IDEAS home Printed from https://ideas.repec.org/
MyIDEAS: Login to save this paper or follow this series

Poverty in Metropolitan Areas of the U.S.: Causes and Consequences

  • Donald G. Freeman

    ()

    (Department of Economics and International Business, Sam Houston State University)

  • Vijay K. Mathur

    ()

    (Department of Economics, Cleveland State University)

Registered author(s):

    This paper re-examines the determinants of poverty using a pooled data set of 331 U.S. Metropolitan Statistical Areas (MSAs) measured over four decennial censuses from 1970 to 2000. Our principal conclusions are that the determinants of poverty that we have identified are relatively stable predictors of poverty levels, but that results for first differences are sensitive to the time period of estimation. We also examine whether poverty as an initial condition has an effect on future growth in incomes and/or employment, and our tentative conclusion is that a higher level of existing poverty is indeed a detriment to future growth.

    If you experience problems downloading a file, check if you have the proper application to view it first. In case of further problems read the IDEAS help page. Note that these files are not on the IDEAS site. Please be patient as the files may be large.

    File URL: http://www.shsu.edu/%7Etcq001/paper_files/wp03-02.pdf
    Download Restriction: no

    Paper provided by Sam Houston State University, Department of Economics and International Business in its series Working Papers with number 0302.

    as
    in new window

    Length:
    Date of creation: Aug 2003
    Date of revision:
    Handle: RePEc:shs:wpaper:0302
    Contact details of provider: Postal: P O Box 2118, Huntsville, TX 77341-2118
    Fax: 936-294-3612
    Web page: http://www.shsu.edu/~eco_www/

    More information through EDIRC

    References listed on IDEAS
    Please report citation or reference errors to , or , if you are the registered author of the cited work, log in to your RePEc Author Service profile, click on "citations" and make appropriate adjustments.:

    as in new window
    1. N. Gregory Mankiw & David Romer & David N. Weil, 1990. "A Contribution to the Empirics of Economic Growth," NBER Working Papers 3541, National Bureau of Economic Research, Inc.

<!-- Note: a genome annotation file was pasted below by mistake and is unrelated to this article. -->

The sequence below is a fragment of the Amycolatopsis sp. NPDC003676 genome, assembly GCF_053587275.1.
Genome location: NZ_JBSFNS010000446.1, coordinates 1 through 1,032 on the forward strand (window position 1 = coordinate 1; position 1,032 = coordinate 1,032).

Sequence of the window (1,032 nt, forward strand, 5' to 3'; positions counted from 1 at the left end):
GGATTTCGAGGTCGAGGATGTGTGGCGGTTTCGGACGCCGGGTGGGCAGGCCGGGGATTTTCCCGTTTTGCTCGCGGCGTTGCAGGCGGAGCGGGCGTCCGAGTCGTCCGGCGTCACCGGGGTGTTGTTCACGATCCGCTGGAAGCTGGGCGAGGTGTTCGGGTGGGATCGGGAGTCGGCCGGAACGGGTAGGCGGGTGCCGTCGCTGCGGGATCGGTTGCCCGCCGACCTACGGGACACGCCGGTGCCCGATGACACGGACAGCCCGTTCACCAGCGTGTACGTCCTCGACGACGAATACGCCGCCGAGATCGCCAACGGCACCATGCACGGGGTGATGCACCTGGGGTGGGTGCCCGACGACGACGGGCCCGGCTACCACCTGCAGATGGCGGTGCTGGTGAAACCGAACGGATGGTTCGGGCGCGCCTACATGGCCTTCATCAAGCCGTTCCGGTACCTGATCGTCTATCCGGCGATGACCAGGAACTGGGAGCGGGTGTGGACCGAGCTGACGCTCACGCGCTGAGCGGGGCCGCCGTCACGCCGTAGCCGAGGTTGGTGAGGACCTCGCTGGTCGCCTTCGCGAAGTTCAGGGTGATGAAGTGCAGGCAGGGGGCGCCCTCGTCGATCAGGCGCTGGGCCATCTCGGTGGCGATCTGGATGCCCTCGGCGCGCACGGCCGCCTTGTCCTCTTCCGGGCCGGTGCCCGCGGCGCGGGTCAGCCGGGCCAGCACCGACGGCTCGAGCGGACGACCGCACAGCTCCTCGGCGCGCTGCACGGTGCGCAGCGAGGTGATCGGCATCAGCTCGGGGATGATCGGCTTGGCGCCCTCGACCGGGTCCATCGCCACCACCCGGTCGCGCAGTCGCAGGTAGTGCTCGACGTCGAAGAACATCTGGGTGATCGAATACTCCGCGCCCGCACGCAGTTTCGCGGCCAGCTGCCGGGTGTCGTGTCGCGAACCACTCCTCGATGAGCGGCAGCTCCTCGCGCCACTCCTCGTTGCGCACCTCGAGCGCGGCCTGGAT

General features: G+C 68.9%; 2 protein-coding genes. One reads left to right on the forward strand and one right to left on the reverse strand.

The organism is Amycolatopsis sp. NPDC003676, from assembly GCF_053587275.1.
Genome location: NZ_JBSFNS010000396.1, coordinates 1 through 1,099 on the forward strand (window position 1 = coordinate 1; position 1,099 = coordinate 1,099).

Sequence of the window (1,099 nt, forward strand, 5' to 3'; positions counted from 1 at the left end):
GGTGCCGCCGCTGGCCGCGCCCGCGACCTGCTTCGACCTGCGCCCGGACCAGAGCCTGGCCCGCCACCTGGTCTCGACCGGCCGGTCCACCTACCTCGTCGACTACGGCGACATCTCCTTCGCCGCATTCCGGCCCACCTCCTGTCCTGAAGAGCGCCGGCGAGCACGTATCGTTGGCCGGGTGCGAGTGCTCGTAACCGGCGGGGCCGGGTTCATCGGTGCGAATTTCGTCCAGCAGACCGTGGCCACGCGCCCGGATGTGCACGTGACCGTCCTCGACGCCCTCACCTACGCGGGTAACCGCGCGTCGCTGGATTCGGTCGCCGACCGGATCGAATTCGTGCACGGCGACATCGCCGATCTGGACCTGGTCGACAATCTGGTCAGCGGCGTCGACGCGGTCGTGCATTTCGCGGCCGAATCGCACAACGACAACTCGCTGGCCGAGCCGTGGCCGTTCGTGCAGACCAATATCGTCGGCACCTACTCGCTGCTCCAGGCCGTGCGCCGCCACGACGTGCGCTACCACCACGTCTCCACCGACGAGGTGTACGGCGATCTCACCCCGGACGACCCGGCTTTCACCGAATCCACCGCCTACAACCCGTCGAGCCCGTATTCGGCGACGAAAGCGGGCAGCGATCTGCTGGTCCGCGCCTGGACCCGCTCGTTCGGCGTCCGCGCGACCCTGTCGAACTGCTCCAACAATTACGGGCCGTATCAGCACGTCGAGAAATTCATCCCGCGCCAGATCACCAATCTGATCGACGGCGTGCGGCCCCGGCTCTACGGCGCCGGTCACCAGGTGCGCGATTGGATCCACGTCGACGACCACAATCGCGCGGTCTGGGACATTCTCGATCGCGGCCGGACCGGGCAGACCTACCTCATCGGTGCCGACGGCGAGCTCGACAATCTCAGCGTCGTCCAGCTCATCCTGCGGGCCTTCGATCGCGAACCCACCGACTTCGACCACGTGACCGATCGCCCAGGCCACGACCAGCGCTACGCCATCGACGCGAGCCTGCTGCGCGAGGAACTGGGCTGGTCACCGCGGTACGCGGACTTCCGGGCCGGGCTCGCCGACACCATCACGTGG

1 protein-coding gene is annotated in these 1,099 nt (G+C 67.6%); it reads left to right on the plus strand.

2. William Levernier, 2003. "An Analysis of Poverty in the American South: How Are Metropolitan Areas Different from Nonmetropolitan Areas?," Contemporary Economic Policy, Western Economic Association International, vol. 21(3), pages 372-382, 07.
    3. Olivier Jean Blanchard & Lawrence F. Katz, 1992. "Regional Evolutions," Brookings Papers on Economic Activity, Economic Studies Program, The Brookings Institution, vol. 23(1), pages 1-76.
    4. Dan Rickman, 1998. "The causes of regional variation in U.S. poverty: A cross-county analysis," ERSA conference papers ersa98p13, European Regional Science Association.
    5. Sawhill, Isabel V, 1988. "Poverty in the U.S.: Why Is It So Persistent?," Journal of Economic Literature, American Economic Association, vol. 26(3), pages 1073-119, September.
    Full references (including those not matched with items on IDEAS)

    This item is not listed on Wikipedia, on a reading list or among the top items on IDEAS.

    When requesting a correction, please mention this item's handle: RePEc:shs:wpaper:0302. See general information about how to correct material in RePEc.

    For technical questions regarding this item, or to correct its authors, title, abstract, bibliographic or download information, contact: (Troy Quast)

    If you have authored this item and are not yet registered with RePEc, we encourage you to do it here. This allows to link your profile to this item. It also allows you to accept potential citations to this item that we are uncertain about.

    If references are entirely missing, you can add them using this form.

    If the full references list an item that is present in RePEc, but the system did not link to it, you can help with this form.

    If you know of missing items citing this one, you can help us creating those links by adding the relevant references in the same way as above, for each refering item. If you are a registered author of this item, you may also want to check the "citations" tab in your profile, as there may be some citations waiting for confirmation.

    Please note that corrections may take a couple of weeks to filter through the various RePEc services.

    This information is provided to you by IDEAS at the Research Division of the Federal Reserve Bank of St. Louis using RePEc data.